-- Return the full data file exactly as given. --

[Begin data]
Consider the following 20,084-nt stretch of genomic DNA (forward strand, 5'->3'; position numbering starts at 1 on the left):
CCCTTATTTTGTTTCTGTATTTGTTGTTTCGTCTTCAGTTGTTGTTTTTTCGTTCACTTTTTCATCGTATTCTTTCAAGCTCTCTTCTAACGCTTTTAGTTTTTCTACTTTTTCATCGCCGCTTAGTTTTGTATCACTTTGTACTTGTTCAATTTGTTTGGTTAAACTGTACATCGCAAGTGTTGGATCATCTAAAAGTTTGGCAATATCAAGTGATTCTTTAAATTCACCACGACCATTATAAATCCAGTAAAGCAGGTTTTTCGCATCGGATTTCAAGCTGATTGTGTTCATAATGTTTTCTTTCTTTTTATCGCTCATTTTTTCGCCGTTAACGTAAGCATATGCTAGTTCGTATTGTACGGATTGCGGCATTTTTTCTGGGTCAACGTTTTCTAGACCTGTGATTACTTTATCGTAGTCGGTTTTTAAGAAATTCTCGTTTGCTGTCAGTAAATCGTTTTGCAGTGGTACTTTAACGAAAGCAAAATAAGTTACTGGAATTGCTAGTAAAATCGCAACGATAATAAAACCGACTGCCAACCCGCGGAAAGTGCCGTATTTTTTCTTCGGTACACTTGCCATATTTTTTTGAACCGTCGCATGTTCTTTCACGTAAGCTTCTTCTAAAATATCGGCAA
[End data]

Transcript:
Consider the following 20,084-nt stretch of genomic DNA (forward strand, 5'->3'; position numbering starts at 1 on the left):
CCCTTATTTTGTTTCTGTATTTGTTGTTTCGTCTTCAGTTGTTGTTTTTTCGTTCACTTTTTCATCGTATTCTTTCAAGCTCTCTTCTAACGCTTTTAGTTTTTCTACTTTTTCATCGCCGCTTAGTTTTGTATCACTTTGTACTTGTTCAATTTGTTTGGTTAAACTGTACATCGCAAGTGTTGGATCATCTAAAAGTTTGGCAATATCAAGTGATTCTTTAAATTCACCACGACCATTATAAATCCAGTAAAGCAGGTTTTTCGCATCGGATTTCAAGCTGATTGTGTTCATAATGTTTTCTTTCTTTTTATCGCTCATTTTTTCGCCGTTAACGTAAGCATATGCTAGTTCGTATTGTACGGATTGCGGCATTTTTTCTGGGTCAACGTTTTCTAGACCTGTGATTACTTTATCGTAGTCGGTTTTTAAGAAATTCTCGTTTGCTGTCAGTAAATCGTTTTGCAGTGGTACTTTAACGAAAGCAAAATAAGTTACTGGAATTGCTAGTAAAATCGCAACGATAATAAAACCGACTGCCAACCCGCGGAAAGTGCCGTATTTTTTCTTCGGTACACTTGCCATATTTTTTTGAACCGTCGCATGTTCTTTCACGTAAGCTTCTTCTAAAATATCGGCAA